PREGNANCY, BLOOD CLOTS AND ANTICOAGULATION

PREGNANCY, BLOOD CLOTS AND ANTICOAGULATION

Pregnancy requires special consideration with respect to the prevention and treatment of blood clots. Pregnancy does not cause blood clots, but increases the chance that a blood clot will develop by four- to five-fold. Pregnancy’s tendency to form clots is an evolutionary response to protect women against the bleeding challenges of miscarriage and childbirth.

In general:

  • Women who have had a blood clot in the past and are on anticoagulation will need to continue their anticoagulation during pregnancy.
  • Most women who have had a blood clot in the past, but are not currently on anticoagulation, will need to be restarted on anticoagulation during pregnancy.
  • Women who develop a blood clot during pregnancy will need to be started on anticoagulation.

Warfarin, the most commonly prescribed anticoagulant, or the new oral anticoagulants (dabigatran, rivaroxaban and apixaban), are convenient to take because they do not have to be injected, but they are not considered safe for unborn babies. Standard or “unfractionated” heparin and low-molecular-weight heparin (LMWH) are safe in pregnancy because they do not cross the placenta and, therefore, do not enter the blood stream of unborn babies.  In fact, in women who have thrombophilia, heparin or LMWH may actually improve the outcome of pregnancy in women who have had a previous pregnancy that was complicated by severe high blood pressure of pregnancy (severe preeclampsia).  Heparin and LMWH have been used in pregnancy by thousands of women with no birth defects or bleeding problems in their unborn babies.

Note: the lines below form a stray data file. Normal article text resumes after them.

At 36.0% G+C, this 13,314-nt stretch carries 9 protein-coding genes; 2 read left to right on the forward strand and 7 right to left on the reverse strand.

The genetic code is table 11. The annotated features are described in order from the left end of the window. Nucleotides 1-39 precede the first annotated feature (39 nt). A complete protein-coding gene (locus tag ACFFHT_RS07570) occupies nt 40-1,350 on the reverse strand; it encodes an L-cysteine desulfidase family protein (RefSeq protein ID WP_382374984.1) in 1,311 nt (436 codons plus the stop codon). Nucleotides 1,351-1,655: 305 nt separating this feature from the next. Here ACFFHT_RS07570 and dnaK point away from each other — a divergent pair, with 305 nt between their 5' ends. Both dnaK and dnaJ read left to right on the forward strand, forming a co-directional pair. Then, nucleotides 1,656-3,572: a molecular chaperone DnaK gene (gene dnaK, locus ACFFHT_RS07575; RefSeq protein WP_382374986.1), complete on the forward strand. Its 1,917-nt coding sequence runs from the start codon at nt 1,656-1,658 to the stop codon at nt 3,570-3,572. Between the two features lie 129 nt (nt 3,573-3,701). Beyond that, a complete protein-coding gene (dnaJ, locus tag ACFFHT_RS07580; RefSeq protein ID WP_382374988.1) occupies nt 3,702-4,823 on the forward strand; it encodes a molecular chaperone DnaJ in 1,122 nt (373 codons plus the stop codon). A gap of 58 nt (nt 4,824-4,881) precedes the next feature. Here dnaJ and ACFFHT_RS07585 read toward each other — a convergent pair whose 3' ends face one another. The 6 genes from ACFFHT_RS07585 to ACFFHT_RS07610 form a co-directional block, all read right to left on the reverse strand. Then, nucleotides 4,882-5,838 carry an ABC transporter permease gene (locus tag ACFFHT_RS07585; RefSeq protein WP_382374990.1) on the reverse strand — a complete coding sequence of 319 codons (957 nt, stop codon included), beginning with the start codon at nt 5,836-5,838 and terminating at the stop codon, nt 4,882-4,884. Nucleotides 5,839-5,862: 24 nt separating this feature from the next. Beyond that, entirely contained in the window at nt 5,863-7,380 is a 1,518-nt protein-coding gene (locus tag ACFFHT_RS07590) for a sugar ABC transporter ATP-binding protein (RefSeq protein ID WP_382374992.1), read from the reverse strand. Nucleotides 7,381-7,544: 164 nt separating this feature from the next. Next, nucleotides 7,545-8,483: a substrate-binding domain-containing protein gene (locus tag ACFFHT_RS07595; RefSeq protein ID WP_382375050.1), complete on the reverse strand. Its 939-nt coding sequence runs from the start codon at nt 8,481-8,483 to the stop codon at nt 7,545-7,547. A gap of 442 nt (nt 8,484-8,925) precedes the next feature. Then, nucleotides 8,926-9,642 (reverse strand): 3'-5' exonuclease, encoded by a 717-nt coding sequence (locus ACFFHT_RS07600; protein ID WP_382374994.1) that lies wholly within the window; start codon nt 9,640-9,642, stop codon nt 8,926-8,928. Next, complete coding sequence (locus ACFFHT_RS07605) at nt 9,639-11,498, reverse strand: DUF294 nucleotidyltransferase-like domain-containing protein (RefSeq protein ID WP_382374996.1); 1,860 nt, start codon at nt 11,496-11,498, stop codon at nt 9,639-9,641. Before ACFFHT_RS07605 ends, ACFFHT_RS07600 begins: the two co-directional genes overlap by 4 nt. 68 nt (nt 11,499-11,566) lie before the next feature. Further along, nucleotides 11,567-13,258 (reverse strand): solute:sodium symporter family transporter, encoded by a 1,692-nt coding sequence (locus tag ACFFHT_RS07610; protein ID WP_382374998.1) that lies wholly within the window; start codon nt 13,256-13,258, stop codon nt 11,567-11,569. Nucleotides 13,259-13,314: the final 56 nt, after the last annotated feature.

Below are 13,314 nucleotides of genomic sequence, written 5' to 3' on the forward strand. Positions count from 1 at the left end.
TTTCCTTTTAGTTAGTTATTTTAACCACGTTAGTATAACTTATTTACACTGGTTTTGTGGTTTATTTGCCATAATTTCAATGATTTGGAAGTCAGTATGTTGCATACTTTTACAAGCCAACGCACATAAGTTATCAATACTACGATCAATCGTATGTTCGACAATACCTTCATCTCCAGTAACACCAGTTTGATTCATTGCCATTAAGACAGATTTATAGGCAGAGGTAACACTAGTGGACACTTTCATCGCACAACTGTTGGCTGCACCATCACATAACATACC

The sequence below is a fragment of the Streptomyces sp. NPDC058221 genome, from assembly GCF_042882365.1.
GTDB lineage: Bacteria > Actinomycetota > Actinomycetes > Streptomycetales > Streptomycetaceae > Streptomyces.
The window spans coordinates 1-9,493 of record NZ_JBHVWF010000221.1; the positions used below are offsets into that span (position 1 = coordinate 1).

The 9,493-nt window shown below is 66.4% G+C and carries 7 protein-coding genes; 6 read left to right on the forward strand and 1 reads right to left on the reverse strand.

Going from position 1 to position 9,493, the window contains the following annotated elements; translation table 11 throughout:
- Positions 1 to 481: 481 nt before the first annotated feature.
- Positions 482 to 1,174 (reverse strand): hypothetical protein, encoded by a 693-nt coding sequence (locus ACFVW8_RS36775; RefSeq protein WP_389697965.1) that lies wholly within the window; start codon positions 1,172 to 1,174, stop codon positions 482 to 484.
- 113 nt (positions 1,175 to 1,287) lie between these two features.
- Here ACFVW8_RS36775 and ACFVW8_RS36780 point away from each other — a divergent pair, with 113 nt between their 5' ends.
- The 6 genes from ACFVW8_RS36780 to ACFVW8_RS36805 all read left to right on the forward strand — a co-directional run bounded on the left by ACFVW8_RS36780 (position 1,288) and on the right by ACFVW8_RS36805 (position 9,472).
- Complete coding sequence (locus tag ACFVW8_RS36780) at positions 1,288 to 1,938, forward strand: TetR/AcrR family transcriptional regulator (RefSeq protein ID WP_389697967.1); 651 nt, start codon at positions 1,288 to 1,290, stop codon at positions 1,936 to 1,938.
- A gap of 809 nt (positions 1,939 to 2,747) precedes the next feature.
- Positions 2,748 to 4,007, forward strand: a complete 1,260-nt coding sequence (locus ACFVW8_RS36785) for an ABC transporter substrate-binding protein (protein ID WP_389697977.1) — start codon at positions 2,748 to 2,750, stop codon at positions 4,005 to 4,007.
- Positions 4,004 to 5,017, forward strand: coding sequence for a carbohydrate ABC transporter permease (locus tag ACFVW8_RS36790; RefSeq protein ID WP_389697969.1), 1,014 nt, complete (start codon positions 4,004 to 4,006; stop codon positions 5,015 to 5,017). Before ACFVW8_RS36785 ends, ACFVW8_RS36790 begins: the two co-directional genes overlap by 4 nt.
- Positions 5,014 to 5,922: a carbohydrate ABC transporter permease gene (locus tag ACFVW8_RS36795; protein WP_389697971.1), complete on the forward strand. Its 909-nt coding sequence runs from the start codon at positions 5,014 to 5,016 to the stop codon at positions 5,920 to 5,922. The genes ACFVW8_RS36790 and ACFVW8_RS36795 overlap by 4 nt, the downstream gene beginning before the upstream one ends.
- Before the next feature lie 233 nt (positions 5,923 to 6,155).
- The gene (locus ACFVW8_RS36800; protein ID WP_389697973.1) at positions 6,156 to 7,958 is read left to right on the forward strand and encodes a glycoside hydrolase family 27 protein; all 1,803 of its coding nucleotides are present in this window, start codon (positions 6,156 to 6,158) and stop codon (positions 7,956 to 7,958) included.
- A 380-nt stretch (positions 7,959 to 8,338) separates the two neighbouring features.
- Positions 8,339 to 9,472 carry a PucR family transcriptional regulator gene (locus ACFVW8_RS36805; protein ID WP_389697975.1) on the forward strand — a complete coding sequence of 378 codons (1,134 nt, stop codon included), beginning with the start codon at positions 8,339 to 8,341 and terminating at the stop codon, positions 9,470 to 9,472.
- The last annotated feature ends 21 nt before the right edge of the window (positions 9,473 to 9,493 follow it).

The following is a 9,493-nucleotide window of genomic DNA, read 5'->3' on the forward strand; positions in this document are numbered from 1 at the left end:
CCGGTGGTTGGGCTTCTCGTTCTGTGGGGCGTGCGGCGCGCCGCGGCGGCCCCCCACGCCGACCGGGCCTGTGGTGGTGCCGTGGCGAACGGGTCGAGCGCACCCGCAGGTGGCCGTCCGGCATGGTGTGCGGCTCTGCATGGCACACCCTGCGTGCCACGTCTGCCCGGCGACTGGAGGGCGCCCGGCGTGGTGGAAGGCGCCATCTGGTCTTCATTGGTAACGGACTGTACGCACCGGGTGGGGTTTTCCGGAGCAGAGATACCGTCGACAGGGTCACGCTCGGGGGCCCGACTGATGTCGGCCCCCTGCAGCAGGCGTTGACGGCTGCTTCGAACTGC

Whether women are treated with heparin, or LMWH, they will ultimately need to receive once or twice-daily injections until at least 6 weeks after delivery of the baby.

Women are sometimes concerned about having to give injections into their abdomens while they are pregnant.

Women can be reassured that the needles are very short and never go below the fatty layer of tissue underneath the skin.

Special plans have to be made around the time of delivery.

LMWH, if it is in the mother’s system at the time of childbirth, or when an epidural or spinal anesthetic is placed, may increase the risk of bleeding complications.  Therefore, the LMWH is held 24 hours prior to anticipated delivery. Alternatively, heparin, which is shorter acting, can be used during the last few weeks of pregnancy and held a few hours before delivery.  LMWH can be resumed after delivery.

Women can remain on LMWH for the duration of their anticoagulation, or until one to two weeks postpartum, when the risk of bleeding has subsided, at which time women can be restarted on oral anticoagulants. Warfarin is compatible with breastfeeding, but there is insufficient information about the new oral anticoagulants as to whether they are safe in breastfeeding.

Andra H. James, MD, MPH

Professor of Obstetrics & Gynecology

University of Virginia

andra.james@virginia.edu

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